D-limonene, the Important Supplement to Relieve Heartburn, a Review

D-limonene, the Important Supplement to Relieve Heartburn, a Review

If there were one “magic” supplement, that could improve reflux symptoms for most people it would be D-limonene. I have taken orange oil myself occasionally throughout the years with mostly positive effects on my H. pylori upper gut dysbiosis. For example, I contracted the norovirus a few years ago from my son and I thought my H. pylori dysbiosis had returned shortly after. My silent reflux was back, and I had foul-smelling hydrogen sulfide burps. I took two softgels of D-limonene every day for a week, and my dysbiosis resolved itself. My digestion returned to normal. So what is D-limonene and how can it improve your digestive health?

D-limonene, the Most Important Supplement to Relieve Heartburn (GERD)

Limonene is a colorless, cyclic monoterpene that is the major component in citrus fruit peel oil. Limonene takes its name from lemon peels. However, most limonene supplements are obtained from orange peels, either through centrifuge separation or steam distillation. Most limonene is used either as a fragrance for the cosmetic industry or an industrial cleaner. Limonene is also used as flavoring agent in many food products, drinks, and chewing gums. I use D-limonene around the house as a natural botanical insecticide, and it works pretty well keep the outside fire ants from coming into my house (I recommend and use the product Orange Guard). Orange essential oil can be used for aromatherapy (I do not recommend its use around pets or young children it may irritate their lungs), can be taken internally when mixed with a carrier oil (like coconut oil), and topically. Lucky for us, limonene has many health benefits associated with its use.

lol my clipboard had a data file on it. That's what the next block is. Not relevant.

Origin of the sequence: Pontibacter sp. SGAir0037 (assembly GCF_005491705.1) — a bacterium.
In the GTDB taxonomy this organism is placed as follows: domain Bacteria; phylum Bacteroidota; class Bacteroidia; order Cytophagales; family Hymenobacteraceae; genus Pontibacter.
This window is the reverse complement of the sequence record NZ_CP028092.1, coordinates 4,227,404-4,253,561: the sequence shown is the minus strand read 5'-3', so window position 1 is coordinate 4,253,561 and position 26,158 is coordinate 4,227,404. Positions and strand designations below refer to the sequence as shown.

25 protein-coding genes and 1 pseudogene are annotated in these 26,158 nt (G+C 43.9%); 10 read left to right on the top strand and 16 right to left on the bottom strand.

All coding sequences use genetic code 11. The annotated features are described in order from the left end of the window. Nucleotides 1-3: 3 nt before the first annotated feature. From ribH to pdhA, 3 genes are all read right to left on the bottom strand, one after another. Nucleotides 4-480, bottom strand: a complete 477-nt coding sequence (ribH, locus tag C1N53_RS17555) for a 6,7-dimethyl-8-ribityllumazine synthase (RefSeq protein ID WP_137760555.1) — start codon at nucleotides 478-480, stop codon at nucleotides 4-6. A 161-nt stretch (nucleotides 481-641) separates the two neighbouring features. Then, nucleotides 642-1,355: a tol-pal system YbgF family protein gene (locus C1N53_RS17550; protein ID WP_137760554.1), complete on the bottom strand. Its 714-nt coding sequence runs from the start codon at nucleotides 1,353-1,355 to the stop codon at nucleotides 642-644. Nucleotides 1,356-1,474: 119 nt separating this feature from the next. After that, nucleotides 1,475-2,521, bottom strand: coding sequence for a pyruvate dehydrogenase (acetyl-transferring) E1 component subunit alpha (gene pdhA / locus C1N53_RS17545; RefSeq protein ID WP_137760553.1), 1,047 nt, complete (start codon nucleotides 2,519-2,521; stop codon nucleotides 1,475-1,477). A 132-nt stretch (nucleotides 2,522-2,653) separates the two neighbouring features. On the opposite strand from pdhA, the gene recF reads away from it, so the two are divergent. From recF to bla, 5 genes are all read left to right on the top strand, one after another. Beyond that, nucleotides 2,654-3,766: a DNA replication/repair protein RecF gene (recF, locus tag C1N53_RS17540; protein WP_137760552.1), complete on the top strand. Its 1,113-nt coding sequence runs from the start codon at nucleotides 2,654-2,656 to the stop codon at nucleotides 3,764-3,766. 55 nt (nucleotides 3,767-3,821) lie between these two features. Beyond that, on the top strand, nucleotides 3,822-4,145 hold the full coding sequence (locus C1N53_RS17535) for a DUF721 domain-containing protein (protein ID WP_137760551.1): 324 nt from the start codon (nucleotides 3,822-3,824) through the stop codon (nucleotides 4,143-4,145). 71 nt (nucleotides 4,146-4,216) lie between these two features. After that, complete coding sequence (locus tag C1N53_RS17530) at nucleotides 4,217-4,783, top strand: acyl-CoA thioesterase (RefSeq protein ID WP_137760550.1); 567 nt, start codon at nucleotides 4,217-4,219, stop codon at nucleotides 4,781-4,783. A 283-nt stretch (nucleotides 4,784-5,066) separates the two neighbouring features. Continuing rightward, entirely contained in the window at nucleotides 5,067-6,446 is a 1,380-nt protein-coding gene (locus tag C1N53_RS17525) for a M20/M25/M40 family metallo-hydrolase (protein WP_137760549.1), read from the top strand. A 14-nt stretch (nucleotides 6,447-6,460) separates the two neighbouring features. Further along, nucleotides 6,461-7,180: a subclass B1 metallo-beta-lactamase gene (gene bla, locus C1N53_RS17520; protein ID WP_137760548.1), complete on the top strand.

A chemist, Joe S. Wilkins from Texas suffered from GERD (gastroesophageal reflux disease) for years and searched for alternative treatments. He was working with orange oil trying to formulate natural cleaning products, and he accidentally consumed some of the limonene that was left on his hands.1 After drinking the D-limonene, he noticed that his heartburn was gone and his esophageal inflammation was relieved. D-limonene is an extract from orange peel, which has extremely low toxicity in humans,2 and is GRAS (Generally Recognized as Safe)3 as a food additive and supplement. The daily intake of just one 1000 mg soft gel of orange oil every other day for twenty days has been shown to reduce or eliminate GERD symptoms in most people for six months or longer.4

Orange oil is lighter than water,5 so it floats to the surface of gastric juices in the stomach. When someone is refluxing, orange oil coats the esophagus, protects the esophagus from acid and gastrin, reduces inflammation, and helps heal erosions.6 D-limonene also increases vasoactive intestinal peptide production which promotes proper motility, secretion of bicarbonate and water into pancreatic juice, stimulation of bile production, regulates stomach acidification by regulating pepsinogen and gastrin production, and helps limit osmolarity in the intestines (prevention of diarrhea). VIP is also anti-inflammatory, realigns a stressed circadian rhythm, reduces anxiety, and has antimicrobial properties. D-limonene also increases gastric emptying, improves stage 2 liver detoxification, increases cellular glutathione production if needed, and increases bile production and release.7 8